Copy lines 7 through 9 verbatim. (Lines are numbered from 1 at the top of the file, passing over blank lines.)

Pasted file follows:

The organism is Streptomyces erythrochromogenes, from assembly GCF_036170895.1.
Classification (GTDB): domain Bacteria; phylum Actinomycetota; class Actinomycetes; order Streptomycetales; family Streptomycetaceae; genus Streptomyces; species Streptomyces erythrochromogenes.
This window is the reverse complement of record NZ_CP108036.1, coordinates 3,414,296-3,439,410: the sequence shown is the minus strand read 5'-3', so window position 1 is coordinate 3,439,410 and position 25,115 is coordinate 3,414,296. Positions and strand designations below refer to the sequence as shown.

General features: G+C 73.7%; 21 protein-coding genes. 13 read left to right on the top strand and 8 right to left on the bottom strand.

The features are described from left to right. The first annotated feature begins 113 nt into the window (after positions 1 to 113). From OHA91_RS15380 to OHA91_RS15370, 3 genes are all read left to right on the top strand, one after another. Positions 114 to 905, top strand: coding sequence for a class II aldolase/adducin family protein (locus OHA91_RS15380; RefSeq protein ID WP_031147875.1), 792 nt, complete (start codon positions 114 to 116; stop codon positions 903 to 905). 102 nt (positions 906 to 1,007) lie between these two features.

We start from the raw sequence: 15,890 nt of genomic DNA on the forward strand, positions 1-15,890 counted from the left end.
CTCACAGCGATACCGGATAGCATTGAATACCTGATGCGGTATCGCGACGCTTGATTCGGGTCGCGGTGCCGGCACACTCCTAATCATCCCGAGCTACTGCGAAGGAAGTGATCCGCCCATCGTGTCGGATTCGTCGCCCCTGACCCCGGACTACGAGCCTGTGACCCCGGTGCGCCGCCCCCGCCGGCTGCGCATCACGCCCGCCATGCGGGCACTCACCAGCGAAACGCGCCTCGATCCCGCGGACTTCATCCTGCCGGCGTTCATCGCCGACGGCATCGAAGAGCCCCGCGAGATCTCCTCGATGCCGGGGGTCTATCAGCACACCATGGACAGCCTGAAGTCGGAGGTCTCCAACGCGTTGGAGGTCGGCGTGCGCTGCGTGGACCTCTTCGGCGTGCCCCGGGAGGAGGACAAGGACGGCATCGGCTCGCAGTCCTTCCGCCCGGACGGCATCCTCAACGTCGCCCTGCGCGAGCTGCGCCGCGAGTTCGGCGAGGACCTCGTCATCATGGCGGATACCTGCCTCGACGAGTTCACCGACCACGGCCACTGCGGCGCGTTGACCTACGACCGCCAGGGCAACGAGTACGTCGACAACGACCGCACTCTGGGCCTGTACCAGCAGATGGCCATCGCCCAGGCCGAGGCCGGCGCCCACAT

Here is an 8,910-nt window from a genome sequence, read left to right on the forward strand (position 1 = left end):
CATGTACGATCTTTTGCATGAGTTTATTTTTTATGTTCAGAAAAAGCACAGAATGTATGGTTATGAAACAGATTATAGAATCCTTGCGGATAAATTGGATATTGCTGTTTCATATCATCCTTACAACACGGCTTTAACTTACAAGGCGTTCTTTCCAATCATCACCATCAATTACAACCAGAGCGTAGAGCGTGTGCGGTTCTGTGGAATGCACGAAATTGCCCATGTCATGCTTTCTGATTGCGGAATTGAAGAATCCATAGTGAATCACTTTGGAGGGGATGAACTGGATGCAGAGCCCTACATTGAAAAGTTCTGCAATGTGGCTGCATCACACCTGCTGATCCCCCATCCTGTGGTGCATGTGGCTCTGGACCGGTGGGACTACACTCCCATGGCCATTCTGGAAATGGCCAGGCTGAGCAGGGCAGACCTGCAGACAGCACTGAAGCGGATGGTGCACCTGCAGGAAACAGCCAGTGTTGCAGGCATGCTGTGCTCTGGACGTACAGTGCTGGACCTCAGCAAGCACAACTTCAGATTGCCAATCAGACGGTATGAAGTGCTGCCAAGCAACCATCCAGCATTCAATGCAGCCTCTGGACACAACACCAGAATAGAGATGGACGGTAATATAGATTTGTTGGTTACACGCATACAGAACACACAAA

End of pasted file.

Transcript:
CTCACAGCGATACCGGATAGCATTGAATACCTGATGCGGTATCGCGACGCTTGATTCGGGTCGCGGTGCCGGCACACTCCTAATCATCCCGAGCTACTGCGAAGGAAGTGATCCGCCCATCGTGTCGGATTCGTCGCCCCTGACCCCGGACTACGAGCCTGTGACCCCGGTGCGCCGCCCCCGCCGGCTGCGCATCACGCCCGCCATGCGGGCACTCACCAGCGAAACGCGCCTCGATCCCGCGGACTTCATCCTGCCGGCGTTCATCGCCGACGGCATCGAAGAGCCCCGCGAGATCTCCTCGATGCCGGGGGTCTATCAGCACACCATGGACAGCCTGAAGTCGGAGGTCTCCAACGCGTTGGAGGTCGGCGTGCGCTGCGTGGACCTCTTCGGCGTGCCCCGGGAGGAGGACAAGGACGGCATCGGCTCGCAGTCCTTCCGCCCGGACGGCATCCTCAACGTCGCCCTGCGCGAGCTGCGCCGCGAGTTCGGCGAGGACCTCGTCATCATGGCGGATACCTGCCTCGACGAGTTCACCGACCACGGCCACTGCGGCGCGTTGACCTACGACCGCCAGGGCAACGAGTACGTCGACAACGACCGCACTCTGGGCCTGTACCAGCAGATGGCCATCGCCCAGGCCGAGGCCGGCGCCCACAT

Here is an 8,910-nt window from a genome sequence, read left to right on the forward strand (position 1 = left end):
CATGTACGATCTTTTGCATGAGTTTATTTTTTATGTTCAGAAAAAGCACAGAATGTATGGTTATGAAACAGATTATAGAATCCTTGCGGATAAATTGGATATTGCTGTTTCATATCATCCTTACAACACGGCTTTAACTTACAAGGCGTTCTTTCCAATCATCACCATCAATTACAACCAGAGCGTAGAGCGTGTGCGGTTCTGTGGAATGCACGAAATTGCCCATGTCATGCTTTCTGATTGCGGAATTGAAGAATCCATAGTGAATCACTTTGGAGGGGATGAACTGGATGCAGAGCCCTACATTGAAAAGTTCTGCAATGTGGCTGCATCACACCTGCTGATCCCCCATCCTGTGGTGCATGTGGCTCTGGACCGGTGGGACTACACTCCCATGGCCATTCTGGAAATGGCCAGGCTGAGCAGGGCAGACCTGCAGACAGCACTGAAGCGGATGGTGCACCTGCAGGAAACAGCCAGTGTTGCAGGCATGCTGTGCTCTGGACGTACAGTGCTGGACCTCAGCAAGCACAACTTCAGATTGCCAATCAGACGGTATGAAGTGCTGCCAAGCAACCATCCAGCATTCAATGCAGCCTCTGGACACAACACCAGAATAGAGATGGACGGTAATATAGATTTGTTGGTTACACGCATACAGAACACACAAA